Love Letter: A perfect honeymoon game

When I think of the game Love Letter, I’ll always remember our honeymoon train trip. The afternoon after our wedding, we set off on a week-long vacation. Walking into the train station downtown felt like stepping back in time. Since we’d booked a roomette (a private compartment with two seats that fold down into beds at night), we were able to wait for the train in the first class lounge. We enjoyed the comfortable couches and complimentary beverages, and then we boarded Amtrak’s Empire Builder. After we’d settled into our compartment and the locomotive carried us out of the city, I brought out the new card game that I’d bought for the trip: Love Letter.

I put a lot of thought into our honeymoon. I picked the historic hotel we stayed at on our wedding night. I bought a new train-friendly travel duffel so I didn’t have to try to maneuver a rolling suitcase through the train cars. And I’d heard about this new little 16-card-game-in-a-bag called Love Letter. It seemed almost too perfect: a game with a romantic name, small enough to take on the train, and inexpensive enough to fit in the budget even after we’d just paid for a wedding. I drove over to the nearest game store and bought a copy.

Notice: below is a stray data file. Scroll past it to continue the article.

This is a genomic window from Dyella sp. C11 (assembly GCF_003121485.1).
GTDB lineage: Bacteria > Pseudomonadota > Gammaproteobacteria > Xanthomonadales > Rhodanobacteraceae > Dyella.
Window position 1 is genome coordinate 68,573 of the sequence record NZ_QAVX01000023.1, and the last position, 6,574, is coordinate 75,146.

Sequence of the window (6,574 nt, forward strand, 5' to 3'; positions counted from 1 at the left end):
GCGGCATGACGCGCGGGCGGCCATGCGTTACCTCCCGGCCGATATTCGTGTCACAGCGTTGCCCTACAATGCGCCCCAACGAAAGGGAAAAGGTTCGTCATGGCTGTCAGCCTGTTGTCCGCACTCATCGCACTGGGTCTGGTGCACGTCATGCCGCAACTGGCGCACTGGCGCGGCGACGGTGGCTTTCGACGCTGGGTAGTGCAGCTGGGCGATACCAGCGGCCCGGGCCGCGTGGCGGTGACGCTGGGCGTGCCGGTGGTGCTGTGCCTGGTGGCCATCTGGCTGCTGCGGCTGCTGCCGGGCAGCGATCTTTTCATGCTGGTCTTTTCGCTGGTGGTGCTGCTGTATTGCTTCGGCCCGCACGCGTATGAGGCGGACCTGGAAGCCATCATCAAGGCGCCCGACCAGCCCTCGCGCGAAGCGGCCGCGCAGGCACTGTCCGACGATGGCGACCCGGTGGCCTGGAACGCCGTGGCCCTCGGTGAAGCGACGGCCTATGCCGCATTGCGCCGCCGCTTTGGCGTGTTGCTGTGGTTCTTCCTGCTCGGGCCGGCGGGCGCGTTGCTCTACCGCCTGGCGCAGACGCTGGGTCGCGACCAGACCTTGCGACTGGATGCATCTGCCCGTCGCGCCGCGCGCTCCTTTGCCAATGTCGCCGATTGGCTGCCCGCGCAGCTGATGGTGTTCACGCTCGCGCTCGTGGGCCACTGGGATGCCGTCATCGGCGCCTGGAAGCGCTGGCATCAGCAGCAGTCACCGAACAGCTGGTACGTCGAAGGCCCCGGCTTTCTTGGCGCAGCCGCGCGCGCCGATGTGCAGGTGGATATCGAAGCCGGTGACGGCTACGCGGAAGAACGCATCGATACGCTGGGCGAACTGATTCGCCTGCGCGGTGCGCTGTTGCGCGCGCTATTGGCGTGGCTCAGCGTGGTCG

I’m still not really sure what the storyline of the game is. Nominally, it has something to do with getting a letter to a princess, but it doesn’t really simulate the process of doing that. When you’re playing, you always have one card in your hand. Each turn, you draw a second card and choose one of your two cards to play. There are eight different types of cards in the deck, and each one has a different character with a different ability. So, when you play, what you’re actually doing is using the characters on the cards, trying knock the other players out of the game, or else have the highest-numbered character in your hand at the end of a round.